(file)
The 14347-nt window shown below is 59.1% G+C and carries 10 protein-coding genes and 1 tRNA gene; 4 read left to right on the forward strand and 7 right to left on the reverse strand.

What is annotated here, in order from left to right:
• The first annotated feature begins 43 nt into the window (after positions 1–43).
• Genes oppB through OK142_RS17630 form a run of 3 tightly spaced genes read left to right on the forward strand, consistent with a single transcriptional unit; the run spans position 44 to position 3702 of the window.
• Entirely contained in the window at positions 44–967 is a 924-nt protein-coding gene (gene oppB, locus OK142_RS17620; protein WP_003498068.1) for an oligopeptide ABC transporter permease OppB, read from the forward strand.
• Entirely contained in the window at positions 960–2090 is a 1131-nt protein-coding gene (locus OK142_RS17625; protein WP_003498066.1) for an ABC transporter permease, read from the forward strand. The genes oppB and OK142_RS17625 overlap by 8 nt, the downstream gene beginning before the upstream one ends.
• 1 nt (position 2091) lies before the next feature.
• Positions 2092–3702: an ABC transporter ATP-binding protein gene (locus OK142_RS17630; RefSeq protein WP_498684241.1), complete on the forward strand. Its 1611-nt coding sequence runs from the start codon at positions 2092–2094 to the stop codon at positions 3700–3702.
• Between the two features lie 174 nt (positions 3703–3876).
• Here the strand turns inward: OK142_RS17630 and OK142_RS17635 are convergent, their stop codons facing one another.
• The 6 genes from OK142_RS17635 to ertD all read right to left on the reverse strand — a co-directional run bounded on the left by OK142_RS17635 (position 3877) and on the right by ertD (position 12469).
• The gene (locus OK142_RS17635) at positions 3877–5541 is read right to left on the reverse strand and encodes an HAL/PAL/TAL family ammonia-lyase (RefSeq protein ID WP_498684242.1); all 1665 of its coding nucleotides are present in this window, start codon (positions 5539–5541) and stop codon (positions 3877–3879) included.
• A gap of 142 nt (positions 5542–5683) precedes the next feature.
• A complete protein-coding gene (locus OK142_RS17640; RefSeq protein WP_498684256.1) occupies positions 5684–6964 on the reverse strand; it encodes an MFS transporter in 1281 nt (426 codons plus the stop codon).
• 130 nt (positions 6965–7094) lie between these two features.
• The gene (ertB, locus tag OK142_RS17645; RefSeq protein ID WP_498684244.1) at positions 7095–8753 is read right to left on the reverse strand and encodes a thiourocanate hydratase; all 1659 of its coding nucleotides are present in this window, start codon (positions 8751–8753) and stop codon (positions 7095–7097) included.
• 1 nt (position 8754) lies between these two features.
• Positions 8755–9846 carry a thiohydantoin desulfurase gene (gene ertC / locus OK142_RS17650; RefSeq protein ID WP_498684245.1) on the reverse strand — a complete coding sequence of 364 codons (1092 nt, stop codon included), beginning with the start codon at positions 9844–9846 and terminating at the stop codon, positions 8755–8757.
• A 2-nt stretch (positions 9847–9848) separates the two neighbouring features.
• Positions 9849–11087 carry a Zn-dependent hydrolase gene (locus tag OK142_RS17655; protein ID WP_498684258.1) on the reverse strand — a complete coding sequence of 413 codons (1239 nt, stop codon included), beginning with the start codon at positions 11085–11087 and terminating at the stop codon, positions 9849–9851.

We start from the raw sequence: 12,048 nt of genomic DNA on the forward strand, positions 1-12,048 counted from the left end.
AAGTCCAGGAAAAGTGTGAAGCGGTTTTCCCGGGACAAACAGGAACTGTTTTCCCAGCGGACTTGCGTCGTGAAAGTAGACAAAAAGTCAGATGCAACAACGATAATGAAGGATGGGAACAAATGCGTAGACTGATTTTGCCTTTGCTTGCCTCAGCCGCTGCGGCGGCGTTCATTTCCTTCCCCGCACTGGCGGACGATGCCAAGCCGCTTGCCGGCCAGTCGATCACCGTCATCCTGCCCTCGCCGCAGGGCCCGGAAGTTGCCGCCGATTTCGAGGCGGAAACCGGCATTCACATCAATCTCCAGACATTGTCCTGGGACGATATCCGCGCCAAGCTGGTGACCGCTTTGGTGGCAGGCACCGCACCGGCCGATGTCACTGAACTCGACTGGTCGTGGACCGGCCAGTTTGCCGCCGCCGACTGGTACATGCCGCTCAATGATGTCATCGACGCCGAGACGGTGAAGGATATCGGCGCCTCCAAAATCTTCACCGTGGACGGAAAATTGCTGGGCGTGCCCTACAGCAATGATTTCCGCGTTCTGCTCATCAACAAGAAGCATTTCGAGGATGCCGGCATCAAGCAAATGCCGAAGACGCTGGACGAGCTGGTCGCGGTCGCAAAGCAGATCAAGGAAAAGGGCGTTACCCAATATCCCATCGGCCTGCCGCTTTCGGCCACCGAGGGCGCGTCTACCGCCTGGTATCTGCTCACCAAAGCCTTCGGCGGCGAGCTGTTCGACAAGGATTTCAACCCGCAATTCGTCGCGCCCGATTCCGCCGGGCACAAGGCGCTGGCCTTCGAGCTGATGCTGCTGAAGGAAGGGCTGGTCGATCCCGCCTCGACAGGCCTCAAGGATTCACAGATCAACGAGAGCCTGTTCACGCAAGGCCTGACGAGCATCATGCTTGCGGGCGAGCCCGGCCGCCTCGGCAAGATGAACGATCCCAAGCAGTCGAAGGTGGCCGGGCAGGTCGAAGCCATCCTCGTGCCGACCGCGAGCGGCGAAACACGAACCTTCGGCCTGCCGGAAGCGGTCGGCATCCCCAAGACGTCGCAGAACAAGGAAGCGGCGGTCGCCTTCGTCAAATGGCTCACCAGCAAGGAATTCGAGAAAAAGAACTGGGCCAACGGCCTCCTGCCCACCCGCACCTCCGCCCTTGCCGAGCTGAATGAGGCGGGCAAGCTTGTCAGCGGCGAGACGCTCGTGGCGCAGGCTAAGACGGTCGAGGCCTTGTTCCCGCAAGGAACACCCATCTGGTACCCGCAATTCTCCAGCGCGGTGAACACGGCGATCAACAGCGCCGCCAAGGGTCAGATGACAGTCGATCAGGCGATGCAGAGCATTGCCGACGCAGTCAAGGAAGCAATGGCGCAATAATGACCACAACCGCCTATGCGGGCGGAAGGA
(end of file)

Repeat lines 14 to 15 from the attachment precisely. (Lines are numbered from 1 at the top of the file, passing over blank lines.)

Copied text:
• A complete protein-coding gene (locus OK142_RS17640; RefSeq protein WP_498684256.1) occupies positions 5684–6964 on the reverse strand; it encodes an MFS transporter in 1281 nt (426 codons plus the stop codon).
• 130 nt (positions 6965–7094) lie between these two features.